“I’m pasting some spreadsheet data onto my document for work. What are you writing, my dear?”
“I’m uhh, doing the times and divide things on my notebook. I don’t like it, Daddy. I don’t like doing the times and divide because I can’t remember what 9 times anything is! And that means I can’t remember what anything divided by 9 is! Also we just learned what these are called, there’s a number on top and a number on the bottom and there’s a line between them, and it’s called uhh…..a …. ah… Oh I forgot already! We just did it today!” She huffed.
He couldn't help but let a charmed chuckle slip past his lips. “Go on, I know you’ve got it in you somewhere. You’re thinking and that’s good. Do you know what it sounds like? What does the first letter start with?”
Katie’s face scrunched over, her brows a furious representation of her inner cogs whirring and clanking. “A sh… sheh… no. Shar… parsh.. bash… batch... ugh, I can’t find it, Daddy!”
“A fr…. fra…”
“Fraction!!! A fraction! Yes! I got it, yay, yay, yay, yay!!” Katie proceeded to prance around while cocking her head like a pigeon, pronouncing the two syllables “FRAC-tion” with uneven pitch and loudness. She continued to do so until about ten seconds later, where she suddenly stood still and her face fell. “Daddy, are you sad that I didn’t remember it from before? Because I didn’t remember it.”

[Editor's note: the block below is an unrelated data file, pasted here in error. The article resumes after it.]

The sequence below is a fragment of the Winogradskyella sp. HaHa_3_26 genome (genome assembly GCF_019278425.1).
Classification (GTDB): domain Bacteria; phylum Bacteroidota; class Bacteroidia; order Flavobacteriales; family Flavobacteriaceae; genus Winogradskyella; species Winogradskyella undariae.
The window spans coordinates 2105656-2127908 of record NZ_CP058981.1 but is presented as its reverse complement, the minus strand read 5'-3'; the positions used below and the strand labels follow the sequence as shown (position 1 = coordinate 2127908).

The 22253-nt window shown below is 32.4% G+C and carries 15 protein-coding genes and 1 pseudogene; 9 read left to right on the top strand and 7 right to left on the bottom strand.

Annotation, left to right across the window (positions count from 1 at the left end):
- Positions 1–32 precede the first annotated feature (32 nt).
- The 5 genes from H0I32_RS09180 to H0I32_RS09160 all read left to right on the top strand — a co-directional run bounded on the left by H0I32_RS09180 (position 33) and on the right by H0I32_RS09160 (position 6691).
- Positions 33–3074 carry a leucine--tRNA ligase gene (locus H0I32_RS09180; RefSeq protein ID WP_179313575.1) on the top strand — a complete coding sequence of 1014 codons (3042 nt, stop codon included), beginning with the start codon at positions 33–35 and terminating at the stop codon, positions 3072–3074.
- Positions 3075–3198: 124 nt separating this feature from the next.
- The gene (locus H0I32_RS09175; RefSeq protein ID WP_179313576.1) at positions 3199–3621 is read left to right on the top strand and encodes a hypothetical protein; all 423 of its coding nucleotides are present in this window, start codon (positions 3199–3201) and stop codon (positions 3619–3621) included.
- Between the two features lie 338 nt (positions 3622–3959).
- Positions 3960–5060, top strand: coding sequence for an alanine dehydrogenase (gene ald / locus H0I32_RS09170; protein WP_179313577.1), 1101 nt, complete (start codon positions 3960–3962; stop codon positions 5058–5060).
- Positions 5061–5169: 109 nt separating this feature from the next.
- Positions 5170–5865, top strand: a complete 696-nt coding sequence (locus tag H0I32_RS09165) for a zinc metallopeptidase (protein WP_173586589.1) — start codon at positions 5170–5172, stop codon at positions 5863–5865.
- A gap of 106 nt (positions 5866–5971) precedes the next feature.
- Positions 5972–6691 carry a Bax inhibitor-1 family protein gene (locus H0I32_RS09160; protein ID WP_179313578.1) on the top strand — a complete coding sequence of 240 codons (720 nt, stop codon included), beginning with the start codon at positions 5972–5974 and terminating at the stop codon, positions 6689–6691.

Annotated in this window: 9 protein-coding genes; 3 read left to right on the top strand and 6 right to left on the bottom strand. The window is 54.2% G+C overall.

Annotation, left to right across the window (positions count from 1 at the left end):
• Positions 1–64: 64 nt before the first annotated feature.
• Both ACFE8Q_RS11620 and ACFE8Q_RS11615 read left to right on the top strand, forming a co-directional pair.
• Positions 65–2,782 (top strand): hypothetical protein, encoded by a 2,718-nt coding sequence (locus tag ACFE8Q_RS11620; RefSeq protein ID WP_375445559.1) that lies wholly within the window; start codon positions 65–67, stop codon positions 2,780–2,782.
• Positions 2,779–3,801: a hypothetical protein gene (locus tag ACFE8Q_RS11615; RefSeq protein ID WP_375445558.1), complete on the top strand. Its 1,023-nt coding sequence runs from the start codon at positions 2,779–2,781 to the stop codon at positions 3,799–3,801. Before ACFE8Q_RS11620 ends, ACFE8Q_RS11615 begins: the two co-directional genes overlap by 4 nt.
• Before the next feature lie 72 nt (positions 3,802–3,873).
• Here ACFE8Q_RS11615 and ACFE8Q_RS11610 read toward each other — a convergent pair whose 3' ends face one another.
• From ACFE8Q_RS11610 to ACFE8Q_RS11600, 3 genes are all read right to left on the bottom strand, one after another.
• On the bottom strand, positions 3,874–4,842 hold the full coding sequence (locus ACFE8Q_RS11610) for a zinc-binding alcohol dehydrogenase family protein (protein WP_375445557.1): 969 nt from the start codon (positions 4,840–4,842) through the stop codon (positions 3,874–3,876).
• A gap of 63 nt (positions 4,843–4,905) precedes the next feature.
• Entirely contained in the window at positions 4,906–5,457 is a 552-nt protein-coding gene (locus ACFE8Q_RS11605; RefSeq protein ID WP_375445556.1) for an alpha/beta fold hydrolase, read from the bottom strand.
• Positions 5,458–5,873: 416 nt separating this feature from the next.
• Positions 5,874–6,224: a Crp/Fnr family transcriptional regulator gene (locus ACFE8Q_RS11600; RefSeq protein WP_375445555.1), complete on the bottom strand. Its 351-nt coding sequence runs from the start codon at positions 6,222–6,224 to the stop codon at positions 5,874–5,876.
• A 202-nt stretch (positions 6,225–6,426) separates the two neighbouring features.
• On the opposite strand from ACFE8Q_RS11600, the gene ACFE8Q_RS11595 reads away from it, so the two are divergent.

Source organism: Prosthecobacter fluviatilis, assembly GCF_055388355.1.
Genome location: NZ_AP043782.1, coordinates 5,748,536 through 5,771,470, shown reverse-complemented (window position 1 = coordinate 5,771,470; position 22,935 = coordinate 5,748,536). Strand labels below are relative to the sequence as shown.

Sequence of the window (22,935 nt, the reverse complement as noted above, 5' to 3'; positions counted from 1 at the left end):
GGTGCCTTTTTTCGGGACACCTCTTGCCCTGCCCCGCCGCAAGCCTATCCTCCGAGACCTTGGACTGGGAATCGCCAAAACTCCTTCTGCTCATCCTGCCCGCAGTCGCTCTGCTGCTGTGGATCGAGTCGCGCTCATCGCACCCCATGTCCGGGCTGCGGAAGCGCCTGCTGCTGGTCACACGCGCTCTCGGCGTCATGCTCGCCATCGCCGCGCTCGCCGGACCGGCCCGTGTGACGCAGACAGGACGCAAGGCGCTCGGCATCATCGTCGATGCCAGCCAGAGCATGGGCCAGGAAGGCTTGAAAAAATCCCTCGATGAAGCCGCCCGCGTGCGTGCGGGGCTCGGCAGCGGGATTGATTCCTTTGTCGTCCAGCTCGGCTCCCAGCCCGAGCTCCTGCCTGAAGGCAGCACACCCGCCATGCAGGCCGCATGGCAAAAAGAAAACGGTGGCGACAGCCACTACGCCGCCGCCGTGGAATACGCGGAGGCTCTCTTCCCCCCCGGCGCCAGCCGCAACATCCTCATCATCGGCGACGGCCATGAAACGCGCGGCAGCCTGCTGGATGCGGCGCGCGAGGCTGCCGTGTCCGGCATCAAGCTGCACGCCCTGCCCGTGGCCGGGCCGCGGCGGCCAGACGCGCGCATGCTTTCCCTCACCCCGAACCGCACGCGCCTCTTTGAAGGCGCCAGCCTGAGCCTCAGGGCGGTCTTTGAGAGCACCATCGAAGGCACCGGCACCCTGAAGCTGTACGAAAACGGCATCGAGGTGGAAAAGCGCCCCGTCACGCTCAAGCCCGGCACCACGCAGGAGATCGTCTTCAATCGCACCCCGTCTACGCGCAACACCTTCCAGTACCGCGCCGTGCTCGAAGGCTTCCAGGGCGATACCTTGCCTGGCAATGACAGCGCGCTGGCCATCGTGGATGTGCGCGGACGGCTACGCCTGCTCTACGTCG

“Why for the love of potatopatota would I be unhappy with you? Daddy is actually very proud that you said it by yourself, even without me saying it.” He tapped his hands twice onto his lap. “Here. Come here, Katie.” She ran up to him and adjusted herself into a comfortable position, her soft, brown hair catching on the barbs of her dad's short, black beard peppered with white.
“Don’t worry, my dear. I only actually knew the times tables when I was 12, and even then I was horrible at maths. But look at what Daddy’s doing now! He's doing maths for a living! Isn’t that crazy?" A pause. "Keep trying, Katie. That’s all you gotta do. If you do that, it can take you to places you’ve never imagined.”
A “Yes, Daddy!” and the "vrrt" of clothes was followed by pitter-patters into another room. He closed his eyes and felt a kindled warmth glowing, tinged with the pain that could only come from the love for his little one. Katie Luna Emmerson: the only soul that kept him alive, and sane. She really was the entirety of his world.
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